By Rick McNary on September 6, 2017
Kerry Walker was head over heels for Dan Wiebe the first time she saw him. However, after he spent most of their first date watching baseball on television, she didn’t talk to him again for several months.
“Hey, in my defense, I told her I wanted to watch baseball,” Dan jokes. “Wichita State was in the College World Series back then and I wanted to watch one game.”
“Oh, but it wasn’t just one game,” Kerry says. “He spent all day watching baseball.”
“Well, I didn’t have cable, but they did so I couldn’t help myself,” Dan blushes.
Although she was perturbed, he was persistent and they married in 1993. Dan grew up on the Oaklawn Vue Dairy north of Whitewater. His grandfather started the original dairy in 1926, then his father continued until they closed the dairy in the ‘90s. His father was ready to retire after 32 years of milking, and Dan didn’t live close enough to commute two times a day.
In 2010, Dan and Kerry moved to the farm and resumed operation of the dairy.
“The dairy had been closed for a few years and, when we decided to reopen it, we looked for just the right name,” Dan says. “We combined the first part of Kerry and the last part of Daniel to make it Keriel Dairy.”
Rather than call them cows, Dan and Kerry often refer to them as “the ladies.” Adorned on their t-shirts is
“I’ve often said Dan has black-and-white blood in his veins,” Kerry says, referring to the Holstein cows. “He wakes up at 3:45 each morning and goes to bed at 10 o’clock each night, seven days a week. You have to love cows a lot to work that hard every day of the year.”
Dan and Kerry have five children who all take turns milking cows. Even 7-year-old Kyler is in the rotation.
“I’ve always liked milking cows,” Dan says. “But you can plan every few years there will be some kind of downturn and the bottom will fall out of milk prices and we lose money. It’s kind of hard to go to work every day for nine or 10 months in a row knowing that you’re losing money. But it will usually turn around in time.”
As one walks through the stalls, listening to the rhythmic whooshing of milking machines and the occasional gentle moo of a cow, it’s difficult to understand that what happens in other parts of the world determines whether Keriel Dairy makes a profit or loses money.
“Last year, the European Union lifted their milk quota system and suddenly there was too much milk on the global market, so our prices fell,” Dan says.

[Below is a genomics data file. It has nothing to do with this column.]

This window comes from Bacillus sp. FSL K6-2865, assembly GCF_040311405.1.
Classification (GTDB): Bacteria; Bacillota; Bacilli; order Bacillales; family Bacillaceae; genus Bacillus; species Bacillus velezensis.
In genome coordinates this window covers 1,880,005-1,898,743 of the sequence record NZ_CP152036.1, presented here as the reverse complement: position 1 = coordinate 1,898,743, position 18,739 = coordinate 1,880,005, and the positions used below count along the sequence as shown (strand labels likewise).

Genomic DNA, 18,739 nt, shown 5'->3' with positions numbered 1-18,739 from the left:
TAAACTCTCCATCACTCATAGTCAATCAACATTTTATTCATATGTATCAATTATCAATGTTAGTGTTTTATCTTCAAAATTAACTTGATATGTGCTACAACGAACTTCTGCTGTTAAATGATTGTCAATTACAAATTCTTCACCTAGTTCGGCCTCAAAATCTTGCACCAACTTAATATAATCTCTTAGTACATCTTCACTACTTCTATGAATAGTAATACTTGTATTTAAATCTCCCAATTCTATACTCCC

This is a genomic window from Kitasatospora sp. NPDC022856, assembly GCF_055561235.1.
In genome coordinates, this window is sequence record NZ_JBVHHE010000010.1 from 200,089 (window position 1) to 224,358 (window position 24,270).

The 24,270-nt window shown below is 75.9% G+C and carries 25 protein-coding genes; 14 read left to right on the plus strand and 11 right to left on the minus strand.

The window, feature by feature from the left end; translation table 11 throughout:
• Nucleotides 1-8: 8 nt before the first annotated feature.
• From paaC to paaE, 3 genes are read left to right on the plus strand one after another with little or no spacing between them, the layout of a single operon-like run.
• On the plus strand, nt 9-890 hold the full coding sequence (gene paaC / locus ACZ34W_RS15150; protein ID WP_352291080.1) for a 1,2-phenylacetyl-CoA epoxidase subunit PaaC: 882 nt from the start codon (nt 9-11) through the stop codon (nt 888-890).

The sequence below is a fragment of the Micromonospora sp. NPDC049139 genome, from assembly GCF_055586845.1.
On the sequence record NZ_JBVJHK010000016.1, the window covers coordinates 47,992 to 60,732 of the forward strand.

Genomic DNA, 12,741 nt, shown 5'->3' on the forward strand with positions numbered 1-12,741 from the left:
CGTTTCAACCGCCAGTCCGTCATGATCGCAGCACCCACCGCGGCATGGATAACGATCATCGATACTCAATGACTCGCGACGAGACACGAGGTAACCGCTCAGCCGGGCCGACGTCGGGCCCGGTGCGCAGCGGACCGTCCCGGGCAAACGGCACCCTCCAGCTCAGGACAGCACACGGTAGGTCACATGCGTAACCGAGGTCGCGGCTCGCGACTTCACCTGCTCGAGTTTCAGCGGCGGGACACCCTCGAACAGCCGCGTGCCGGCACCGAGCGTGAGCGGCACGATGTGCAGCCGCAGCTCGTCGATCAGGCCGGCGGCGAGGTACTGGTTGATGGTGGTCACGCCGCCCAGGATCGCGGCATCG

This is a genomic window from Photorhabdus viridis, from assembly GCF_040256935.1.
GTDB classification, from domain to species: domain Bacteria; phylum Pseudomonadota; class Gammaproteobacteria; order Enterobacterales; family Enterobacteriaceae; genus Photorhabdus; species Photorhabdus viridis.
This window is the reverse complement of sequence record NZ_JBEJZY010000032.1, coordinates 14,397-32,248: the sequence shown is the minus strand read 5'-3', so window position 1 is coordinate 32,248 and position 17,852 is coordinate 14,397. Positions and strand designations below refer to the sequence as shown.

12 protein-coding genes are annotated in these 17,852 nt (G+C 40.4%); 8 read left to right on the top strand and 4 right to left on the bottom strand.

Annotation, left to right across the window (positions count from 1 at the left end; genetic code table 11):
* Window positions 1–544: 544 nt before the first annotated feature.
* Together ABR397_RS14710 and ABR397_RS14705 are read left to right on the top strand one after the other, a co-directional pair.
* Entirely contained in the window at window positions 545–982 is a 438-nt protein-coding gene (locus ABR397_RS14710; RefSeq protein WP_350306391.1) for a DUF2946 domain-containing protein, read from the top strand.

In 2017, more than 1,700 dairies went out of business in the U.S. because of a change in both the European lift on milk quotas and a change in Canadian laws that limited the sale of U.S. dairy products there. Fortunately, the American Farm Bureau Federation is a strong advocate for dairies and is currently advancing the Farm Bureau’s Dairy Revenue Protection program and arguing for a dairy-friendly North American Free Trade Agreement (NAFTA).
The daily struggle with global influences has caused Dan and Kerry to create new revenue streams on a more local basis. In addition to milking more than 100 cows twice a day, Dan and Kerry are creating a combination of agricultural tourism and entrepreneurial opportunities on their farm. The close proximity of the dairy to a well-traveled road within an easy drive of Wichita makes it a prime location with easy public access.
“We love having people, especially school kids, come to the farm for a tour,” Kerry says. “We want people to know where their milk comes from and to meet our lovely ladies.”
The Keriel Dairy was recently one of the stops for the Butler County Farm Bureau’s Farm-to-Fork outing, which drew more than 135 people from various walks of life interested in seeing farms first hand. There is increasing support from state agencies like the Kansas Department of Wildlife, Parks and Tourism that helped sign into law the Kansas Agritourism Promotion Act of 2004. The Kansas Department of Agriculture’s program, From the Land of Kansas, helps farmers market their goods and services.
In addition to offering tours of the dairy, the Keriel Dairy Barn Sale, which is held both in the spring and fall, is growing in popularity.
In recent years, farmers have been shocked at the negative portrayal of their life on the farm from special interest groups seldom concerned with the facts. Rather than to let someone who has never been on farms narrate the story of agriculture, farmers are now more creative and deliberate in telling their own story. Keriel Dairy uses their engaging platform to both show, and tell, the real story of life on the farm.
After a recent Washington Post article stated that 16.5 million people in the U.S. think that chocolate milk comes from brown cows, I scheduled a tour of the dairy with my young grandchildren. They giggled when they felt the suction of a milking machine and, with tiny hands, petted the gentle cows. Now back home in the city, they proudly wear their Keriel Dairy t-shirts and share the stories of where milk comes from with their friends; they’ve fallen in love with the ladies, too. To learn more about the dairy and to schedule a tour, visit www.kerieldairy.com
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